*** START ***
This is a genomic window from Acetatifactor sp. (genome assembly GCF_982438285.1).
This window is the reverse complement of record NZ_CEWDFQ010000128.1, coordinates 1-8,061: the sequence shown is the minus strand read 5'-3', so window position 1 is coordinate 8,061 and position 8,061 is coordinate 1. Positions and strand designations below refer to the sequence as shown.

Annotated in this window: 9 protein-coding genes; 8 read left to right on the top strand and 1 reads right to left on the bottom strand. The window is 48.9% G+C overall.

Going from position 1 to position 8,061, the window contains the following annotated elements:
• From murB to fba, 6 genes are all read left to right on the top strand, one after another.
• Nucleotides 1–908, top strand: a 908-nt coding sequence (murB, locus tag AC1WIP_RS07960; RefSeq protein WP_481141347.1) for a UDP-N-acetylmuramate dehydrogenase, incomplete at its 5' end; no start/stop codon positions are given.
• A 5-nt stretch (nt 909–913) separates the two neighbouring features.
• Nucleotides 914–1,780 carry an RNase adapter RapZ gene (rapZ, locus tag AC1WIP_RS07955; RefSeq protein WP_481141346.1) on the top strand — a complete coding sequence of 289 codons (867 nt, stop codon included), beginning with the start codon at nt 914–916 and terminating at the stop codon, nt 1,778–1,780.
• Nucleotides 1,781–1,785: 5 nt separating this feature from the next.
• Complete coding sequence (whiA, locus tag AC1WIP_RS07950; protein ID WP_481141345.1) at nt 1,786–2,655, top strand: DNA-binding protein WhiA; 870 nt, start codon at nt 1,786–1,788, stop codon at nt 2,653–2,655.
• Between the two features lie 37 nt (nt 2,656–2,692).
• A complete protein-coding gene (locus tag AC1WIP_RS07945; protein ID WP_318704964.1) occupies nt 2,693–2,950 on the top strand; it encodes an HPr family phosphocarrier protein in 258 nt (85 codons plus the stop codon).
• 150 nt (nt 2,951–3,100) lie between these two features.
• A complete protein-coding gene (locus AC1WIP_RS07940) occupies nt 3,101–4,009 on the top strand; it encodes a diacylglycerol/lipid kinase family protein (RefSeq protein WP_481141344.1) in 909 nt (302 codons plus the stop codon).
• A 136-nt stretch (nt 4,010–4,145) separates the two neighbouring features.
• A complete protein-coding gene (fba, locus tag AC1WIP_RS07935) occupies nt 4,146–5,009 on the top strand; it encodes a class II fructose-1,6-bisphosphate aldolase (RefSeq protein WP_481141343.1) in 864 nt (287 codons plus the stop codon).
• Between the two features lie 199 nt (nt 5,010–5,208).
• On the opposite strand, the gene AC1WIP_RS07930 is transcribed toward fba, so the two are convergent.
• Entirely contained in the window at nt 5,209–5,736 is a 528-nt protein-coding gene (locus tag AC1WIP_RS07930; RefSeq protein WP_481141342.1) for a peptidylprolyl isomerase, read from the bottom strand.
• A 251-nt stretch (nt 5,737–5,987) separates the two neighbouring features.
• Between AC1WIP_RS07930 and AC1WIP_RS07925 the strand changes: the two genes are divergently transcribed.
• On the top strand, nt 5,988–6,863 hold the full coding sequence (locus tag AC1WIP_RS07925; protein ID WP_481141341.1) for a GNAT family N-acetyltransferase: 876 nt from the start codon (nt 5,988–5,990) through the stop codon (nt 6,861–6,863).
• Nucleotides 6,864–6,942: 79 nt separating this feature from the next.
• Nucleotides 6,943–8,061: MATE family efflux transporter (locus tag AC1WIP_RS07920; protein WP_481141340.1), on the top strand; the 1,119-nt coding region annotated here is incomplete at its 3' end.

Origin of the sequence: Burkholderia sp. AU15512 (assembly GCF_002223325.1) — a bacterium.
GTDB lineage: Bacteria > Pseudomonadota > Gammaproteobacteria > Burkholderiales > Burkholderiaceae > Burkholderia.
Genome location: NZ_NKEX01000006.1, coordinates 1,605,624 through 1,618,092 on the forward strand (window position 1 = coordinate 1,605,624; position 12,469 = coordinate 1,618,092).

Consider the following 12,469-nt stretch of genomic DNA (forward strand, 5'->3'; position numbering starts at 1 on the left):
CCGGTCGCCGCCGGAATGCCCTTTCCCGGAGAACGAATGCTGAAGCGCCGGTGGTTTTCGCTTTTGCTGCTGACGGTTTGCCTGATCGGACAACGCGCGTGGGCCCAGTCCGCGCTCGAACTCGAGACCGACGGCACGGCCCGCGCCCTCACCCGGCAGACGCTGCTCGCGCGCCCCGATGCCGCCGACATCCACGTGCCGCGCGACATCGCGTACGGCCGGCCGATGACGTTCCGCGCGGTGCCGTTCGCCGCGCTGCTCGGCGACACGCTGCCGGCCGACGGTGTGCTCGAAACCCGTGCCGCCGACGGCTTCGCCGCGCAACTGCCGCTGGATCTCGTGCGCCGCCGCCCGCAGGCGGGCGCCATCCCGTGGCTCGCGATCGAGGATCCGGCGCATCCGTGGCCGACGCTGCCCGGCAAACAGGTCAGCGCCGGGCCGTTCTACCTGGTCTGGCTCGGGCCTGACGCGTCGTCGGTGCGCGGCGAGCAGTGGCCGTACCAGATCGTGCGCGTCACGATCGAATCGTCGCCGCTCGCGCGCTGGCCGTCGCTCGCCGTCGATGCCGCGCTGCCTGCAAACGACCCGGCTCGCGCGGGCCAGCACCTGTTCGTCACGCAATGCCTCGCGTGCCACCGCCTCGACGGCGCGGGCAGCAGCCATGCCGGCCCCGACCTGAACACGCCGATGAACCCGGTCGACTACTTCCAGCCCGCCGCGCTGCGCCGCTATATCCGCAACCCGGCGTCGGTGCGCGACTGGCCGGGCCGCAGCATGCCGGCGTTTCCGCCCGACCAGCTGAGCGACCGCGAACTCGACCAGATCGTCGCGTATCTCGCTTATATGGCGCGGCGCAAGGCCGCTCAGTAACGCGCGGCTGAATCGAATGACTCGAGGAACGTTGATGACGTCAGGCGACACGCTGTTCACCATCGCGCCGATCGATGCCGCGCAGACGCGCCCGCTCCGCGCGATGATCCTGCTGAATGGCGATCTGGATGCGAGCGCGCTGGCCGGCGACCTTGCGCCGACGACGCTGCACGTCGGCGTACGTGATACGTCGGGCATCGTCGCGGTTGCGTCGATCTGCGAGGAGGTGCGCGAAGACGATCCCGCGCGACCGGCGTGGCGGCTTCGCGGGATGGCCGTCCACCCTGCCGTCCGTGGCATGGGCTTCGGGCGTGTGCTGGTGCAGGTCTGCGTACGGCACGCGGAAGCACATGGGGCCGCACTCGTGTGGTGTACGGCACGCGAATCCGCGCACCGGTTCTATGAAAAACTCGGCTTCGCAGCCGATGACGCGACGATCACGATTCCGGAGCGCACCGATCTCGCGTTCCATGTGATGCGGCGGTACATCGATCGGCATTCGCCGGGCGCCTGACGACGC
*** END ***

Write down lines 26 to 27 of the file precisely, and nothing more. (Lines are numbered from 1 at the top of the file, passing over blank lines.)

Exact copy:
GTDB lineage: Bacteria > Pseudomonadota > Gammaproteobacteria > Burkholderiales > Burkholderiaceae > Burkholderia.
Genome location: NZ_NKEX01000006.1, coordinates 1,605,624 through 1,618,092 on the forward strand (window position 1 = coordinate 1,605,624; position 12,469 = coordinate 1,618,092).